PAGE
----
Irritable Bowel Syndrome (IBS)

What is Irritable Bowel Syndrome?

Irritable bowel syndrome (IBS) is one of the most common digestive health disorders, affecting 10-15% of the Australian population. It is a condition characterised by gut-related symptoms including pain, bloating and a change in bowel habit. Unfortunately, it is often undertreated with many patients continuing to experience long-term problems.

What causes Irritable Bowel Syndrome?

The exact cause of IBS is still debated, with a large amount of research still ongoing. Several factors that play a major role include:

  1. Digestive bacterial imbalance (gut dysbiosis) – there are 100 trillion bacteria living in our digestive tract. There are 300-500 different species of bacteria living in our gut at any particular time (1). With 10 trillion cells in our body, we have more bacteria in our gut than we have cells in our body. Our gut microbiome plays an important role in the function of the digestive tract and a disturbance in this population can lead to IBS symptoms. The focus of dysbiosis testing and treatment include:
    a. Good vs bad bacteria and is the focus of probiotic and faecal transplant treatments.
    b. Location and concentration of the bacteria: small intestinal bacterial overgrowth (SIBO) is an overconcentration bacterium in the first part of the small bowel. Overgrowth of bacteria can impair absorption of food from the small bowel as well as ferment foods leading to bloating. SIBO testing in patients with IBS symptoms was recommended in recently published guidelines (2).
  2. Gut-Brain axis – Outside of the brain, the digestive tract contains the second largest collection of neurons in our body. There is constant communication from the digestive tract to the brain and back through the vagus nerve and the spinal cord. The digestive tract is an important source of the production of neurotransmitters involved in the regulation of our mood (90% of the body’s serotonin and 50% of the body’s dopamine) (3). Stress in our lives affects both our central nervous system (e.g. headaches) and the function of the nerves in our digestive system (e.g. abdominal cramping and spasms).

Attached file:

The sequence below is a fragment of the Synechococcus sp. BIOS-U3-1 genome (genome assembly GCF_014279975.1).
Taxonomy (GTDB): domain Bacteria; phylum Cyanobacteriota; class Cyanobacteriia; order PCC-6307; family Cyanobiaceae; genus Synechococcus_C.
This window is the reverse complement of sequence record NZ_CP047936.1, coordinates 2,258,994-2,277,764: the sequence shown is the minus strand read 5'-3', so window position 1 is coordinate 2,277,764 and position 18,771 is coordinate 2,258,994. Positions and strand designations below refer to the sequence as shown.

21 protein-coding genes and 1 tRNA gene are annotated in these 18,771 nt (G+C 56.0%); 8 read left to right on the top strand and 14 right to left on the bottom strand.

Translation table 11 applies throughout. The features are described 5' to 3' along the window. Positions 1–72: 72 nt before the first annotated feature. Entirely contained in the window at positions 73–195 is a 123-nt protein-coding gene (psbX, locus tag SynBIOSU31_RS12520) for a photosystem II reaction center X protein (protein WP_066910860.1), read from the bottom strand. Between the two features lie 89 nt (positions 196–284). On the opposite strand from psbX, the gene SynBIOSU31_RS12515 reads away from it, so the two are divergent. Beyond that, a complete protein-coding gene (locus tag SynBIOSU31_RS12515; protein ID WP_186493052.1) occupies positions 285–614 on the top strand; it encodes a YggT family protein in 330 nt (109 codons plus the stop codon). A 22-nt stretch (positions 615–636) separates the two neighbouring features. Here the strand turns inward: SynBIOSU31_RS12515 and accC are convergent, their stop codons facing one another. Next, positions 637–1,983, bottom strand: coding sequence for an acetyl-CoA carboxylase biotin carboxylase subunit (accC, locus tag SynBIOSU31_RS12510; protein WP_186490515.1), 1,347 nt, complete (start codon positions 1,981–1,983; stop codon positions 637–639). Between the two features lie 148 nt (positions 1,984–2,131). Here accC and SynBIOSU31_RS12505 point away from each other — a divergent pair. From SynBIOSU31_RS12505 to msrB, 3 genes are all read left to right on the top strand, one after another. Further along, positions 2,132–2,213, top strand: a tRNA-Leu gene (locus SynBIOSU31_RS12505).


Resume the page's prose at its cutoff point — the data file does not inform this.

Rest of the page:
3. Food intolerances – The types of food we eat can also play an important role in how well our digestive tract functions and whether we experience any symptoms. Recent research performed in Melbourne has identified eating high levels of poorly absorbed fermentable carbohydrates (FODMAPs) can contribute significantly to IBS symptoms. The foods we eat can also influence the types and location of bacteria in the digestive tract (this is the science of pre-biotic therapies). Lactose and fructose are two of these types of sugars that often contribute to food intolerances. Chemicals in processed foods may also play a role.

What are the symptoms of Irritable Bowel Syndrome?

While irritable bowel syndrome might not be a life threatening condition, the symptoms can be quite debilitating. For some people it can have a dramatic impact on their quality of life impacting both their professional and social functioning.

The main symptoms of IBS are:
(i) abdominal pain
(ii) bloating
(iii) changes in bowel habit (either diarrhoea or constipation)

The pain is frequently described as cramping in nature and worse after a meal. Nausea often follows the pain and can last for hours. Often having a bowel movement can help relieve the pain.

The consistency and frequency of the stools is also a main feature in IBS. Some people will have an intermittence between constipation and diarrhoea (IBS-Mixed), others will have mostly diarrhoea (IBS-D), and others will have a predominance of constipation (IBS-C).

Symptoms not consistent with IBS include rectal bleeding and weight loss.

How do you diagnose Irritable Bowel Syndrome?

The diagnosis of IBS is made through as careful clinical assessment and physical examination. Symptoms are compared to the internationally recognized Rome IV criteria for IBS.

One of the most important aspects of a diagnostic assessment for IBS is to rule out other diseases that may present with similar symptoms. These can include inflammatory bowel disease, a chronic gut infection, coeliac disease and cancer to name a few.

This diagnostic assessment may include blood and stool tests, a gastroscopy +/- colonoscopy, and imaging of the abdomen (ultrasound, CT scan, MRI). These tests are strongly recommended in the presence of any “alarm symptoms” which include:
-Bright blood in the stools (especially if mixed into the stools)
-Black stools (digested blood – likely bleeding from high up in the digestive tract)
-Unexplained/unintentional weight loss
-Bowel movements that wake you up in the middle of the night
-Recurrent fever/chills/night sweats

If IBS is confirmed, a look for the underlying cause of IBS is worthwhile:
– Assessing for an imbalance / overgrowth of gut bacteria can be helpful. Small intestinal bacterial overgrowth (SIBO) can be assessed by performing a lactulose breath test.
– A food diary with digestive symptoms should also be started. This is the first step in identifying food intolerance.